Friday, December 25, 2009

More on the Ideal and the Real

Larry:

Okay, Itzik -- I have to say that I appreciate the stimulation a dialogue like this provides and thank you for it. I also have to say, though, respectfully, that I disagree with most of your last, starting with the puzzling business about "whether it’s really necessary to go behind Halbertal's presupposition". I don't think I ever said it was necessary (I mean, it's not necessary to think at all, is it, apart from thinking about how to get through the day?), but I'll assume you're implying it's not necessary to question his presupposition in order to arrive at a usable notion of justice.

Well, but then the necessity of that is pretty much the whole point I've been trying to make, precisely because without some notion of right, whether tacit or explicit, we just don't have a usable or effective notion of justice (we'd be left just to bemoan the injustice of things, i.e.). The tacit claim to a right, in fact, is just what's contained in the presupposition, and what makes it a presupposition -- if someone then comes along and both makes that tacit claim explicit and questions it, it's not going to suffice just to say don't worry about it. (Similarly, saying that something is "inconceivable" to you is not going to have much weight when somebody else is obviously conceiving it.)

So, just to open up that long road again, I'll make my disagreements with the claims you call "tritely obvious" explicit:

"[Justice]’s standpoints necessarily include what is best for individuals, what is best for the groups they organize themselves into, and what is best for the group in the interest of promoting overall betterment." No -- regardless of utilitarianism, "justice" is not a god, nor are its human administrators, and has no standpoint from which to make such judgments. Individuals, of course (and the voluntary groups they're part of), do make such judgments for themselves because that's their business, but it's neither the business, nor within the capacity, of justice as such.

"It necessarily involves the allocation and distribution of resources." No -- regardless of egalitarianism, neither justice in the abstract nor its human administrators have any proper claim to resources that individual human beings produce and trade (though justice may be involved in resolving disputes in such matters).

"It necessarily involves proportionality in the balancing of the conflicting claims." No -- though I suppose that some kind of "proportionality" might occasionally be a factor in dispute resolution, justice in a particular conflict is a matter of both facts and rights, not some necessary "proportionality".

"... there is no overriding criterion that can answer absolutely and with certainty all the competing claims that necessarily issue out of people in social arrangements." True, but only in the (now indeed "tritely obvious") sense that absoluteness and certainty are never obtainable in the real world -- that's not an argument against the quest for an overriding criterion of justice that we can use to resolve conflicts, however contingently, when different such criteria themselves conflict.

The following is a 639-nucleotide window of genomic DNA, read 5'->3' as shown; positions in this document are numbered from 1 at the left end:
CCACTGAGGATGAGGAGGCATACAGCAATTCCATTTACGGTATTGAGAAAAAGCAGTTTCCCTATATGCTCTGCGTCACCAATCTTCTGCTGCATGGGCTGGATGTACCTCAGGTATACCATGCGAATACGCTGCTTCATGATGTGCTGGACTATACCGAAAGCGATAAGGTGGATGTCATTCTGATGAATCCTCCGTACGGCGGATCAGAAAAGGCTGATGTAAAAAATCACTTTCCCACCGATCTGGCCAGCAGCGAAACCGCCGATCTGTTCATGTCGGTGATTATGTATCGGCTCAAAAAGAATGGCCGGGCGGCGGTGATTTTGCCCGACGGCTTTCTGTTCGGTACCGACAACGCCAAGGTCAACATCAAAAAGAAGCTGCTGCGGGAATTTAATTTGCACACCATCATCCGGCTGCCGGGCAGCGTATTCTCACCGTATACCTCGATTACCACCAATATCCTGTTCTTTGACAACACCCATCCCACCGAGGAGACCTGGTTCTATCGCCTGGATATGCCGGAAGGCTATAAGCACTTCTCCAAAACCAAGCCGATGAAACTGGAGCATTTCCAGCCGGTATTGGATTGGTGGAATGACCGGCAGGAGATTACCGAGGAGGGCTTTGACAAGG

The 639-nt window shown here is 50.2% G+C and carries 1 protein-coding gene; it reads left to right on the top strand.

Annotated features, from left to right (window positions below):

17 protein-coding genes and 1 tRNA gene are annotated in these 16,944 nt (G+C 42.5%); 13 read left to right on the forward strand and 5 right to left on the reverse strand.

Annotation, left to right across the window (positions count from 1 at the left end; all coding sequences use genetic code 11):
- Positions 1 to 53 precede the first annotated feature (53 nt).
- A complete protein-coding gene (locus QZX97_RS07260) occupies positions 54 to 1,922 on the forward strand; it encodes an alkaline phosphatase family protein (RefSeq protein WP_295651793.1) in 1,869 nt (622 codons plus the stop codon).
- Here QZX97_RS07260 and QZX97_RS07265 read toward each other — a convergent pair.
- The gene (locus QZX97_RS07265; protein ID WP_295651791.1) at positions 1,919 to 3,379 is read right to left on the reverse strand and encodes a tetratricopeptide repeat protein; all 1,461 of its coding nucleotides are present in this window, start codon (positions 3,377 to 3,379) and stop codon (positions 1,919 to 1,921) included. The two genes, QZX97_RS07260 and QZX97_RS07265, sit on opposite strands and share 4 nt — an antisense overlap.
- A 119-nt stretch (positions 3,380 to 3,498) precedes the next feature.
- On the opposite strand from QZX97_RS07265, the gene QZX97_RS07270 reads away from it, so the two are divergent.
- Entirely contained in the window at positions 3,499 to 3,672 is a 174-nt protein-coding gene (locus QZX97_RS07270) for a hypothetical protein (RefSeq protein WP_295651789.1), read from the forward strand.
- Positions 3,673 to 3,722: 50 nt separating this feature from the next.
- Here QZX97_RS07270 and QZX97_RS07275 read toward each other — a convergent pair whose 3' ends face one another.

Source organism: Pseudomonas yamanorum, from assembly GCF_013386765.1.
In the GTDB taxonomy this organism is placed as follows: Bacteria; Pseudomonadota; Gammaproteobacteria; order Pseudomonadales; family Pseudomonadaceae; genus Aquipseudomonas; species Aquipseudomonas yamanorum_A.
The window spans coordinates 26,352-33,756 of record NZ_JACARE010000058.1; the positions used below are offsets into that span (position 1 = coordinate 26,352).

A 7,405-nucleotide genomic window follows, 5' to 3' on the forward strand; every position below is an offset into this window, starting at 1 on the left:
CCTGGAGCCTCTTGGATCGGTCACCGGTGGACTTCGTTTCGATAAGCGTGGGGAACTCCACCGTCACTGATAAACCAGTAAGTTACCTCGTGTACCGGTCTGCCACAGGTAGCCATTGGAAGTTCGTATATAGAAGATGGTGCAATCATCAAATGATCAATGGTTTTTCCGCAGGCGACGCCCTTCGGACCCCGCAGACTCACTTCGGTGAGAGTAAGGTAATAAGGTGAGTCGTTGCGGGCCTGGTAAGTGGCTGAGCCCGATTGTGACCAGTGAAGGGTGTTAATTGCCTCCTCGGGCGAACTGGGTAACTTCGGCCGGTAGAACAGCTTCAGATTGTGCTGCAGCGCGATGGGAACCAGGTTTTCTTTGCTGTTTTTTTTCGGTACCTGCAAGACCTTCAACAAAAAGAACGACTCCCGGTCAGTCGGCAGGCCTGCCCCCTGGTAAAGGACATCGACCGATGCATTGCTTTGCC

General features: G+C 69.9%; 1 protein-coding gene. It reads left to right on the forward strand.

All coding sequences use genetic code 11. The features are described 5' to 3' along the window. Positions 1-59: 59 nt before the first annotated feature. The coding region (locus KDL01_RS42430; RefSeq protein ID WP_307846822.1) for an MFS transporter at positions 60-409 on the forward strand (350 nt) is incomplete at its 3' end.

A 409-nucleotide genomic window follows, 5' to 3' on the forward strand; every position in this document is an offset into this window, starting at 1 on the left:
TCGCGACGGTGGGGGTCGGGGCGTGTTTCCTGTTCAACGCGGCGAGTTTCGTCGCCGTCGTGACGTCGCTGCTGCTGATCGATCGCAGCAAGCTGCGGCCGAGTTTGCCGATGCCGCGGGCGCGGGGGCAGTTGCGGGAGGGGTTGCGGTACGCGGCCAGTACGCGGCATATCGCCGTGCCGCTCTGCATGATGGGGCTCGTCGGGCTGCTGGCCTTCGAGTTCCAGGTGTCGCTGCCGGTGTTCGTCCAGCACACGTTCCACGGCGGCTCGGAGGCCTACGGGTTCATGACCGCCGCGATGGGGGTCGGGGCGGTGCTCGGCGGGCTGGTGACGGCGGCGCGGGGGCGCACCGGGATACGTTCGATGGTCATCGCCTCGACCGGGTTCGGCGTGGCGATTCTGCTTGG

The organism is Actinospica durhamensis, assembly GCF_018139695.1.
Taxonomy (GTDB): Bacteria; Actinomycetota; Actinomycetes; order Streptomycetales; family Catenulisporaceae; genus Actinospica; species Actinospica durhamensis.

Now, each of your propositions and my contradictions could obviously be argued much further, taking us down that long road, but my point in this exchange is really just to say two things:


- first, that it's important to continue to try to think about these matters in a more systematic and general way, as opposed to contenting ourselves with merely making lists of old criteria, and saying we can pick and choose from them as we like;


- and second, that the review in this case I think miscast the meta-issue of justice by framing all items in that list of old criteria as though they were of the same kind, or on the same level, when actually one of them logically/morally precedes the others. (In saying that, by the way, I'm not necessarily privileging property rights as such, but simply saying that the notion of "right" of some sort must be a fundamental component of justice.)

(One more btw: I think the reviewer, and presumably Sen, agree with the need for an overriding criterion of justice to resolve conflicts between other criteria, and this explains the somewhat tortuous resort to a notion of maximizing "human capabilites" -- which looks to me like just a species of utilitarianism, with "capability" substituting for "good".)

Which is as far down the road as I can go for now at least. Well, except for maybe one observation I can't resist. In our discussions on similar topics, there comes a point where you bring up "liberal democracy" in a tone that has a kind of "best of all possible worlds" ring about it to me. I may be wrong, and in any case I'm a fan of liberal democracy myself, as against its alternatives of fascism, communism, or various flavours of theocracy.

But I would say that, just as it was important for people to be aware of the flaws of older systems in order to bring about what we currently call liberal democracy, so it's important now for people to be aware of liberal democracy's flaws in order to move, carefully but surely, toward something better. Another reason why it's essential that we continue to be able to think about more fundamental matters than processes and procedures -- i.e., what the processes and procedures are for -- so that we can be aware of their limitations. And the primary reason why I am not a conservative.

This awaits response from me, which will follow shortly.

1 comment:

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